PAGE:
“I am told by the lawyers, and I believe this, that the legal basis … exists in both domestic law and international law for everything we’re doing,” he said, adding that he’s not a lawyer and couldn’t explain the particulars.

The issue has been raised by Army Capt. Nathan Michael Smith, who in May sued Obama.

In the lawsuit, Smith wrote that he brought the legal action to ask the court “to tell the President that he must get proper authority from Congress, under the War Powers Resolution, to wage the war against ISIS in Iraq and Syria.”

The lawsuit was dismissed by a federal district court judge in November, however.

“This case raises questions that are committed to the political branches of government,” Judge Colleen Kollar-Kotelly wrote, according to a copy of the decision obtained by The New York Times. “The court is not well-equipped to resolve these questions, and the political branches [that] are so equipped do not appear to be in dispute as to their answers.”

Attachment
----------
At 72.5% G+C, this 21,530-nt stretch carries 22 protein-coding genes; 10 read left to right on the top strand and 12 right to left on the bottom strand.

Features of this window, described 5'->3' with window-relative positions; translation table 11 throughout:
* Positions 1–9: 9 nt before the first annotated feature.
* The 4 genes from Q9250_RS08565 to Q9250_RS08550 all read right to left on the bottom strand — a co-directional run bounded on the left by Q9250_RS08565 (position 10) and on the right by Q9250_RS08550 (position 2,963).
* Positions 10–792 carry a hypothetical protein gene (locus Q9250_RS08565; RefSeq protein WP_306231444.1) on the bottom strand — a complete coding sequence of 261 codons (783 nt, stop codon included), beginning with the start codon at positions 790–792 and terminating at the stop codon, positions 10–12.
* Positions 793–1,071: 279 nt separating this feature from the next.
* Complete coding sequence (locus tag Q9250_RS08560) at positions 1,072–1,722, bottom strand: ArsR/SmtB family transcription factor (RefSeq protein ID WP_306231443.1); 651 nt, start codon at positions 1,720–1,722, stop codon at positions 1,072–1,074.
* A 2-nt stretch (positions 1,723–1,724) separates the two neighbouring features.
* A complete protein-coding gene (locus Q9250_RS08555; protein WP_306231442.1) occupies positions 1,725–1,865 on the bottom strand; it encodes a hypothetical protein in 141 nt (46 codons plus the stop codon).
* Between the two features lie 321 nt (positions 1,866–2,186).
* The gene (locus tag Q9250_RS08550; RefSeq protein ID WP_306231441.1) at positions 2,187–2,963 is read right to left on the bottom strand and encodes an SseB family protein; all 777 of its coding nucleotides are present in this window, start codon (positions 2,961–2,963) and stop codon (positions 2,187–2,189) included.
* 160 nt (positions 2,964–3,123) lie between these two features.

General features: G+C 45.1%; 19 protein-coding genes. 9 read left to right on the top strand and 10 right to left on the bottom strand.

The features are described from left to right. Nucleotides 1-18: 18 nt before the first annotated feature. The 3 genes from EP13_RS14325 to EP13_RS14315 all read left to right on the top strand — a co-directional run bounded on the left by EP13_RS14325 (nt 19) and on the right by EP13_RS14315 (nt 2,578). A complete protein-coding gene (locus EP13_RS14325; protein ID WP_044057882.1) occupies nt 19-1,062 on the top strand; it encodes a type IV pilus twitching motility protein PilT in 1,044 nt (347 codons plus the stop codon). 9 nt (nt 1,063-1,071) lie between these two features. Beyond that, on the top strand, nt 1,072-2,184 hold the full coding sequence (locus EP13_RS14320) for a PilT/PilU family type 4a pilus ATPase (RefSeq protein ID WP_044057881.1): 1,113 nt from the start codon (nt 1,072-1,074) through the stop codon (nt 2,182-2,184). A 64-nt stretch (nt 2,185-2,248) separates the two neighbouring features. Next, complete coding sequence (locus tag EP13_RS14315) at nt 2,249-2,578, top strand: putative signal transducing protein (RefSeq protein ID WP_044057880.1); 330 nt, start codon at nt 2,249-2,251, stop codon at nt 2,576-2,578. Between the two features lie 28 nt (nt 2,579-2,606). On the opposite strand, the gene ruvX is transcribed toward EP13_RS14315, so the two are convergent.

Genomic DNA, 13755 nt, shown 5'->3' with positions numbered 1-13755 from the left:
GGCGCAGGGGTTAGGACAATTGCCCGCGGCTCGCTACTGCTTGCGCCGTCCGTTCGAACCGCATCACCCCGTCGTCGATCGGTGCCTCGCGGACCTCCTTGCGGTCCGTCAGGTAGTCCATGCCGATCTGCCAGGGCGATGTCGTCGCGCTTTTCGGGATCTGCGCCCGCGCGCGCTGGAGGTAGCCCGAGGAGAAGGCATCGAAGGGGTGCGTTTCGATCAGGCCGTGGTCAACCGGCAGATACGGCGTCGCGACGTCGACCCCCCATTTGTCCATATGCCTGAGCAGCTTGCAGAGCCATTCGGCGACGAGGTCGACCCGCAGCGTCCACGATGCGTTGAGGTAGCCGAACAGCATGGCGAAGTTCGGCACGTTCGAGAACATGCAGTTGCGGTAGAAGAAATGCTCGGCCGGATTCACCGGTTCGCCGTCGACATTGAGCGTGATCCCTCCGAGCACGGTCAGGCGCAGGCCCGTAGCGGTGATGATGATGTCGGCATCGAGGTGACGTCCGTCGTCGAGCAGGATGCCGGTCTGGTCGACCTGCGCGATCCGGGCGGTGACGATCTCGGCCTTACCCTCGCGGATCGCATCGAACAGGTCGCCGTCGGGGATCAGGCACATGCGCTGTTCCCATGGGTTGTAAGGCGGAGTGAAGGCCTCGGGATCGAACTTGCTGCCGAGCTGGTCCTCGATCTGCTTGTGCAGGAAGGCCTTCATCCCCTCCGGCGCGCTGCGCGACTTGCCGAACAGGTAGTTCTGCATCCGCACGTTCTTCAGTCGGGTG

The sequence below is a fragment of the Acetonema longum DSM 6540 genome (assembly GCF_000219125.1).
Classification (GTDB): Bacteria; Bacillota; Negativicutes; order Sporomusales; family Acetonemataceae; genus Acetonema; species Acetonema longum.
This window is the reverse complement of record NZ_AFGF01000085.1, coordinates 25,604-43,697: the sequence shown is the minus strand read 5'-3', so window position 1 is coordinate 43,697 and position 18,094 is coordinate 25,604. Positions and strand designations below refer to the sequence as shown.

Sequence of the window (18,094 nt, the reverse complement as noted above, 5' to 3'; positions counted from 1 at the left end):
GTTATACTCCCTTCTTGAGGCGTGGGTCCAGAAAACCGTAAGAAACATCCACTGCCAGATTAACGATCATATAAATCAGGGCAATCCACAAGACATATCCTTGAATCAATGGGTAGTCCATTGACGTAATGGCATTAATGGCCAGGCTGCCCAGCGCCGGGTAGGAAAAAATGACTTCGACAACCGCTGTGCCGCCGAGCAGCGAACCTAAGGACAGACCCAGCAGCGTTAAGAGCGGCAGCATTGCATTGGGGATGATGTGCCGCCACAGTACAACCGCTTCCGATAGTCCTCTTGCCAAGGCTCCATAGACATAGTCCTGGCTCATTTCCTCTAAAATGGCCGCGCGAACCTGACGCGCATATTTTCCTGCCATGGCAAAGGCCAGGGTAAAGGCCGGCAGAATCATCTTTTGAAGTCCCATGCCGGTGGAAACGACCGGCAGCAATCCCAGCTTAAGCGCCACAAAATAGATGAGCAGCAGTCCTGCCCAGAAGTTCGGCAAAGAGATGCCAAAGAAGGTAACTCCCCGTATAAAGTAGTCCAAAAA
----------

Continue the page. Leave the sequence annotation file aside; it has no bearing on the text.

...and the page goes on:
The debate about how much power the President has over the use of military forces goes all the way back to the constitutional convention in 1787, explained retired Army Maj. Gen. John D. Altenburg, who served as deputy judge advocate general of the Army and is now a principal with the D.C. office of the Greenberg Traurig law firm. Altenburg is also a law lecturer at the George Washington University Law School.

The clause originally read “?‘make war,’ and they specifically edited it and changed it to ‘declare war,’ the implication being, it’s the executive that actually makes war and conducts tactics and strategy and the like, but Congress is the only one that can declare war,” Altenburg told Air Force Magazine.